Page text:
i've had them in restaurants, and made it at home. can't seem to match the strong lobster flavor that you get in restaurants, but yes, if made well, it's rich and buttery, with delicious pieces of lobster throughout. lobster and butter, and potatoes and butter were made for each other, so it's a perfect match. i've also had it with roasted garlic which was very good too.

it's possible they use a lobster stock to boil and blend the potatoes.
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Old 06-03-2006, 07:11 AM   #48
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I use a masher because that's what I have. I don't mind them made with a mixer if people don't get carried away -- I don't like them to become gummy. I love "riced" potatoes, but, well, as some say, it is a one-trick pony, and I don't make mashed potatoes often enough to own a ricer.
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Old 06-03-2006, 08:46 PM   #49
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I use all three at one time or another. I prefer riced 'cause nothing holds more gravey than riced!
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Old 06-03-2006, 11:25 PM   #50
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For mashed potatoes, it is the combination of potato variety, fat, liquid, and seasonings that give them their characteristic texture and flavor. Potatoes boiled with the skin on, then skinned and mashed have an earthier flavor than potatoes that have been peeled before boiling. Also, the more delicate texture of Yukon Gold, Red Rose, White Rose, and other so-called waxy potatoes require less fat than do Russets. If too much butter is added, the waxy potatoes become heavy and gummy. But with Russets, extra butter reduces the grainy texture of the potato.

I like my potatoes silky smooth, and rich in flavor. I use both a ricer and potato masher. Riced potatoes by themselves can be grainy, depending on the potato variety used. But if you use a very fine grained potato like Yukon Gold, the flavor and texture are delicate and sweet, respectively.

For mashed potatoes, I rice the potatoes, then add salt and mash them with a hand masher. I taste to see if the amount of salt is correct. I then add butter and condensed milk. This adds a rich flavor and makes them very smooth and light, but with enough body to satisfy.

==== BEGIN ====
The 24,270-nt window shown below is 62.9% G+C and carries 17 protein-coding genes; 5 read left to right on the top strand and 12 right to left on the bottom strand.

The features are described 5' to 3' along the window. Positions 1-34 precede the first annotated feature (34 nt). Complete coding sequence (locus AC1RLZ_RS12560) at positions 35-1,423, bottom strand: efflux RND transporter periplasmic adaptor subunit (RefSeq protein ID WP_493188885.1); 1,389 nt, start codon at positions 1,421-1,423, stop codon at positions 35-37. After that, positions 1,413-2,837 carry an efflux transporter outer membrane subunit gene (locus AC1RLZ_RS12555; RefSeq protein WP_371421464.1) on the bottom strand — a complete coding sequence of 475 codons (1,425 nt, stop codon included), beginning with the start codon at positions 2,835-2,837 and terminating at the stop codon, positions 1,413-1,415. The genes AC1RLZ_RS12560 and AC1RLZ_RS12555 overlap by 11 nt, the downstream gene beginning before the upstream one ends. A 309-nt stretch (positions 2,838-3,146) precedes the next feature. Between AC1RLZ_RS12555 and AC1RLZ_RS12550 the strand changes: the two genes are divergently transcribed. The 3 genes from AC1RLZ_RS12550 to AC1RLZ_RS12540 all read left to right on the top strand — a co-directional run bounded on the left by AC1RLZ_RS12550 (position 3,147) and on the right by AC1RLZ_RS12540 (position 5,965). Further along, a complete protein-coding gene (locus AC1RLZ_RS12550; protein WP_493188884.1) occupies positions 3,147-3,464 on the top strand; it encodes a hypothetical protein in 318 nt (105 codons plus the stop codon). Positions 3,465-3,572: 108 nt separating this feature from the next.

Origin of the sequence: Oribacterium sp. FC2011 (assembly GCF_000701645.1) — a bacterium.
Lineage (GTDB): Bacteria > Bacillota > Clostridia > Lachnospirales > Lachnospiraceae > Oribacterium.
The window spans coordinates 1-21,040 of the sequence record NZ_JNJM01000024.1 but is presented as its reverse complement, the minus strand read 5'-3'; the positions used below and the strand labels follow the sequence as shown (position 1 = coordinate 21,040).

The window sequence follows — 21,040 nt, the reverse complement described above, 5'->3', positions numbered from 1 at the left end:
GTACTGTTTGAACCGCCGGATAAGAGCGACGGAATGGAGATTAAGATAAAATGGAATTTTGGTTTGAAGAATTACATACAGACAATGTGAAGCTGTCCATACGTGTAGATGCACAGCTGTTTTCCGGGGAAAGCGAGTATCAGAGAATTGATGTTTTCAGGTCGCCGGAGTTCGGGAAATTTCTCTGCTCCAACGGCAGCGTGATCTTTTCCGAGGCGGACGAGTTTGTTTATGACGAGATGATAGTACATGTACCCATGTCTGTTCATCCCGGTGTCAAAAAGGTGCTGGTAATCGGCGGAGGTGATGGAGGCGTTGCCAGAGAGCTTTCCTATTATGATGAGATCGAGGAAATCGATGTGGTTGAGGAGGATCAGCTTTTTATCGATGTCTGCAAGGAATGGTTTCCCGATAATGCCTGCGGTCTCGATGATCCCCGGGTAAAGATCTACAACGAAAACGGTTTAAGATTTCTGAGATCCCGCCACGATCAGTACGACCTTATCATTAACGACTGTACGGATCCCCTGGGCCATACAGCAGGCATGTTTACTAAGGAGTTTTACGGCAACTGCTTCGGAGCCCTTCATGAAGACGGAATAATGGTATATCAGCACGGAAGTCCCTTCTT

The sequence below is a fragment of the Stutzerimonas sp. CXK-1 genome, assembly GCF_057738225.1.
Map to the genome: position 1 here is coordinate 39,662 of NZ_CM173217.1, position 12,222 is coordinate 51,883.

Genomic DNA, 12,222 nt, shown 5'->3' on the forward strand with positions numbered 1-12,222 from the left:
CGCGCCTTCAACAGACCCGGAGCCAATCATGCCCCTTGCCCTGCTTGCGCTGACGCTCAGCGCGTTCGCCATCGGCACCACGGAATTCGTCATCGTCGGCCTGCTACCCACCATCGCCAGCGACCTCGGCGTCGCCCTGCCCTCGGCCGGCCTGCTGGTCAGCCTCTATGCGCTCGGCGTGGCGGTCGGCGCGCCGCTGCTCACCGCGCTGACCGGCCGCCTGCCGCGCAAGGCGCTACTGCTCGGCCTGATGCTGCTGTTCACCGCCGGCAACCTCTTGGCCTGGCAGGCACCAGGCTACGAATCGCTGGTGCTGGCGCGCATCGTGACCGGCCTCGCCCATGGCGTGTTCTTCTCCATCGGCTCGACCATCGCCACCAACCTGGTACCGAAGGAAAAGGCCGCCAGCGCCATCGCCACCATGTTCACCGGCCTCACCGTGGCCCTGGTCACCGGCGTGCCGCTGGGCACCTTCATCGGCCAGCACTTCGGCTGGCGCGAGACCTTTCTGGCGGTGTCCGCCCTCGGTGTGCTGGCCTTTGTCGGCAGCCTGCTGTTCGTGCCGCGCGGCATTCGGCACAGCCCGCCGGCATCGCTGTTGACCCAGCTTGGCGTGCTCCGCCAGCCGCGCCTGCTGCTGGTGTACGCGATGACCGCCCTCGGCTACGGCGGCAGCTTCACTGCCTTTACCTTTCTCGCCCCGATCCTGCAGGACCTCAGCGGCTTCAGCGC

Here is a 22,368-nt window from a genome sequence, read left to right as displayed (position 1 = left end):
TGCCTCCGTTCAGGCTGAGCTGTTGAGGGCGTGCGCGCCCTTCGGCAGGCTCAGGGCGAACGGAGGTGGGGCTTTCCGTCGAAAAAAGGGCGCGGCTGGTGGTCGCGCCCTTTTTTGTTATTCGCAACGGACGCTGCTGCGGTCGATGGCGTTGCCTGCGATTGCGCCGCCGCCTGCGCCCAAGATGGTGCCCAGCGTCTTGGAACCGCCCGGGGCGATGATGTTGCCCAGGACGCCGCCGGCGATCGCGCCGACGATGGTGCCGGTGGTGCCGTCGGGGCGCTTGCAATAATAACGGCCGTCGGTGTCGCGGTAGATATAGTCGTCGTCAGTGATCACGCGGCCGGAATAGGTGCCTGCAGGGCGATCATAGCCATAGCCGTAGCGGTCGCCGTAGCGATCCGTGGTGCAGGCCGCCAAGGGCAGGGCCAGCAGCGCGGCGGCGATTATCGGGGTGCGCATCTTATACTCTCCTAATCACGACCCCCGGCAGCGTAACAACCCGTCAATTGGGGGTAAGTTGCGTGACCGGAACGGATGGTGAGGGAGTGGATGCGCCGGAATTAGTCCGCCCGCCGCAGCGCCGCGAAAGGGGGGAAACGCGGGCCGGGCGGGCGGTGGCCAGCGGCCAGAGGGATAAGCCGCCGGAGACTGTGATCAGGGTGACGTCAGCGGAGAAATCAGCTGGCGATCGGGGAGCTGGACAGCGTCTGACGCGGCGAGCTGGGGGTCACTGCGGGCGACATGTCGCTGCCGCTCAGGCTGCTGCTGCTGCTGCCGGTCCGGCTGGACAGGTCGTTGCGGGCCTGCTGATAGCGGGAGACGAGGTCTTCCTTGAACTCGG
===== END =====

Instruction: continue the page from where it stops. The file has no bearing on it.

I'm sorry that I can't quantify the amounts because I eyeball everything and adjust as I go, testing frequently for flavor and texture. The end result is a stiff mashed potato, but not pasty or gooey. The potatoes when served, should hold their shape on the plate and easily be formed to create a crater in the middle to hold whatever sauce, butter, compound butter, or gravy that is served with the meal.

The ricer insures a lump-free final dish, while the mechanical mashing incorporates the seasonings, liquid, and fat. This takes a bit more work, but I try to give my very best to whomever is going to eat what I prepare. I'm kind of obssesive about that.

The only problem I have with mashed potatoes (in my house we call them smashed spuds) is that I can only eat them rarely, and in small quantities. They just are not good for my blood glucose levels. But they are yummy. And as for seasonings, good butter and salt are all I need. But that's just personal preferrence. Added flavoings like chicken soup base, garlic, onion, etc., add wonderful variety to mashed potatoes.

Recently, and for the first time, I added cooked carrots to the potatoes before ricing them. My wife absolutely loved them. But I'm still a smashed spuds purest. I like mine with just a bit of salt.